Climate on track to devastate world's poorest economies
Sudan, which has been hit by unprecedented floods, would be the worst affected by climate change, with GDP plunging 32 percent by 2050. AFP files
The 65 most vulnerable nations will see GDP drop 20 percent on average by 2050 and 64 percent by 2100 if the world heats up 2.9 degrees Celsius, according to a report released Monday at the COP26 climate talks in Glasgow.
Even if global temperature rises are capped at 1.5C, in keeping with the most ambitious Paris Agreement goal, the same countries would take a GDP hit of 13 percent by 2050 and 33 percent by the end of the century, the study commissioned by Christian Aid said.
To date, Earth's average surface temperature has risen 1.1C compared to late 19th-century levels.
The findings from Christian Aid show that more than a third of the world's nations urgently need help to build up resilience if their economies are to withstand the onslaught of heatwaves, drought, floods and storms made more intense and deadly by global warming.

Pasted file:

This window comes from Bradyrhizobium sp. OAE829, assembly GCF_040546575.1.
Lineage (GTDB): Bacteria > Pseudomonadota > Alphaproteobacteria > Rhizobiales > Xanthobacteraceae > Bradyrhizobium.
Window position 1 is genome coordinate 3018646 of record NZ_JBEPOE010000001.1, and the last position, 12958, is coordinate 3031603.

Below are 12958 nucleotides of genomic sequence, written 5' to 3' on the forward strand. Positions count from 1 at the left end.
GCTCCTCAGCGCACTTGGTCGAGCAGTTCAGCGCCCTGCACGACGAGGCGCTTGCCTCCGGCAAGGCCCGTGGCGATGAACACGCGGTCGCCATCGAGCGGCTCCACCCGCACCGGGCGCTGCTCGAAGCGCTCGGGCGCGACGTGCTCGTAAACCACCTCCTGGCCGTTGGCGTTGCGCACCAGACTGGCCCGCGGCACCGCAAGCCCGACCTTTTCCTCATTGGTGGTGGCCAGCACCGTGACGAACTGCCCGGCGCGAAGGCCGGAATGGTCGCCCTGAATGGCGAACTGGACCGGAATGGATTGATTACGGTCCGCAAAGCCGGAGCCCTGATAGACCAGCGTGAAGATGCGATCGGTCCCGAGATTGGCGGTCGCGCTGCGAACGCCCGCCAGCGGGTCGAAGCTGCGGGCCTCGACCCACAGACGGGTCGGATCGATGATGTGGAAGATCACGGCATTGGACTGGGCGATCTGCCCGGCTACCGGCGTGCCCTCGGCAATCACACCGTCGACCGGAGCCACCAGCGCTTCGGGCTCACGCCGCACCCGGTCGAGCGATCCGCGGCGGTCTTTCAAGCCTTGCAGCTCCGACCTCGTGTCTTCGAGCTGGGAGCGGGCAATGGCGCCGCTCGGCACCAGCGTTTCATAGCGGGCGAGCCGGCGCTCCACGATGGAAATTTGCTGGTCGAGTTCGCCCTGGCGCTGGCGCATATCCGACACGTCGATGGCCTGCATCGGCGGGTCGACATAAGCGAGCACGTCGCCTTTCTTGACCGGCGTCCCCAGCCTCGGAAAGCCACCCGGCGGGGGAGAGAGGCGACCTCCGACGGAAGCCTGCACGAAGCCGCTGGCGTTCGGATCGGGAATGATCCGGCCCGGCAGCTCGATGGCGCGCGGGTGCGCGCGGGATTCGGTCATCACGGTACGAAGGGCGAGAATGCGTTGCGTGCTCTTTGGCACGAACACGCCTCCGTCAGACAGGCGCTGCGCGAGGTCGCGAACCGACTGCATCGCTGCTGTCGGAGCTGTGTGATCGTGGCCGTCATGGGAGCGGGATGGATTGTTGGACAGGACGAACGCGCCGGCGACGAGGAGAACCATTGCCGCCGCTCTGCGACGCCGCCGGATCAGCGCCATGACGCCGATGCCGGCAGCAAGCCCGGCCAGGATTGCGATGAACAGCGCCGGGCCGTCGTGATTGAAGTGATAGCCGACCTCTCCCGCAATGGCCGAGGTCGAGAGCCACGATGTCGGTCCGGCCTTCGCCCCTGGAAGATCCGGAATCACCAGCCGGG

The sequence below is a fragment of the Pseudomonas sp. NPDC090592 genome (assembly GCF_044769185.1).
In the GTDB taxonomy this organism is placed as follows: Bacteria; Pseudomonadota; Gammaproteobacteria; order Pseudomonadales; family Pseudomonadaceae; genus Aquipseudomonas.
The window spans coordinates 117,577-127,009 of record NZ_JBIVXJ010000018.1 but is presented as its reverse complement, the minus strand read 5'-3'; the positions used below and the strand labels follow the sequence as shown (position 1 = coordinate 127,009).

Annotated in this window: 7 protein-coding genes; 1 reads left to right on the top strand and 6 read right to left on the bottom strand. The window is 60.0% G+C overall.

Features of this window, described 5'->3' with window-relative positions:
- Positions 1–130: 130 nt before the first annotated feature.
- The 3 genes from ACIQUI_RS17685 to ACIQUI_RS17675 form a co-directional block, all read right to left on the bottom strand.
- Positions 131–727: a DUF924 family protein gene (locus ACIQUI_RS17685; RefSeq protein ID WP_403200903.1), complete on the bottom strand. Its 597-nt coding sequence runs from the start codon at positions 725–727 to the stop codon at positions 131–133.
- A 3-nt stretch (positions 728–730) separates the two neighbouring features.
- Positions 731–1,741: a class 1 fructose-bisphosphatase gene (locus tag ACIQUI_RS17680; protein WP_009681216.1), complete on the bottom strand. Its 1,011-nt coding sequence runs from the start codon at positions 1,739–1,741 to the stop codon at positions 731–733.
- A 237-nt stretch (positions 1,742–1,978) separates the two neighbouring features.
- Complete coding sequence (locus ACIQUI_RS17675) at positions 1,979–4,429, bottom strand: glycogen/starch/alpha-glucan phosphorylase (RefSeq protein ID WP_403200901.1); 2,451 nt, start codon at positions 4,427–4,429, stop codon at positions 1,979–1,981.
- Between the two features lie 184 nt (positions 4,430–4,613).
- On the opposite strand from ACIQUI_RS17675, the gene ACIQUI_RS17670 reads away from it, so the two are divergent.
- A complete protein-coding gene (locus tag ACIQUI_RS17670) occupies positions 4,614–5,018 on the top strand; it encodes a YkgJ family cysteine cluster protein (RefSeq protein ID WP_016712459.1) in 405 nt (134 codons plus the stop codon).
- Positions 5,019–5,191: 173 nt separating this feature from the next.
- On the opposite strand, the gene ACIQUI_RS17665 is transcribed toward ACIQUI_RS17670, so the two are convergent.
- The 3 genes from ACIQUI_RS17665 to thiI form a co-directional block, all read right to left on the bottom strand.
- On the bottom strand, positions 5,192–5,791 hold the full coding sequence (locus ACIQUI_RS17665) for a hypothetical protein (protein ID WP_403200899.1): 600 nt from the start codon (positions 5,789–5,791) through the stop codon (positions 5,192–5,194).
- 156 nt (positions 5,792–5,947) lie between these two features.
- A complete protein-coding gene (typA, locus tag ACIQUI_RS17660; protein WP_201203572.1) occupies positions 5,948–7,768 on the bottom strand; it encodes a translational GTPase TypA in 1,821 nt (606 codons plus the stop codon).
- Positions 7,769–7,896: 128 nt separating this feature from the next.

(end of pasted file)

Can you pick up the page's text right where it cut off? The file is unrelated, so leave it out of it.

"The ability of countries in the Global South to sustainably develop is seriously jeopardised," said lead author Marina Andrijevic from Humboldt University in Berlin.
"Policy choices that we make right now are crucial for preventing further damage."
Eight of the top 10 most affected countries are in Africa, with two in South America.
All 10 face GDP damage of more than 70 percent by 2100 under our current climate policy trajectory, and 40 percent even if global warming is capped at 1.5C.
The country facing the worst GDP loss is Sudan, which in September was left reeling from heavy rains and flash floods affecting more than 300,000 people.
The country would see a GDP reduction of 32 percent by 2050, and 84 percent by 2100 compared with if there was no climate change.
The countries covered by the report make up two key negotiating blocs at the UN climate talks, which run through Friday: the Least Developed Countries (LDCs) and Alliance of Small Island States (AOSIS).
Small island states are especially vulnerable to storm surges made worse by rising seas.
The study does not take into account adaptation measures, which could potentially alleviate some of the damage.
To date, rich governments have committed only modest sums to help poor countries adapt to climate impacts.
"Africa has the done the least to cause climate change yet this report shows it will face the most severe consequences. That is deeply unjust," said Mohamed Adow, director of Nairobi-based climate and energy think tank Power Shift Africa.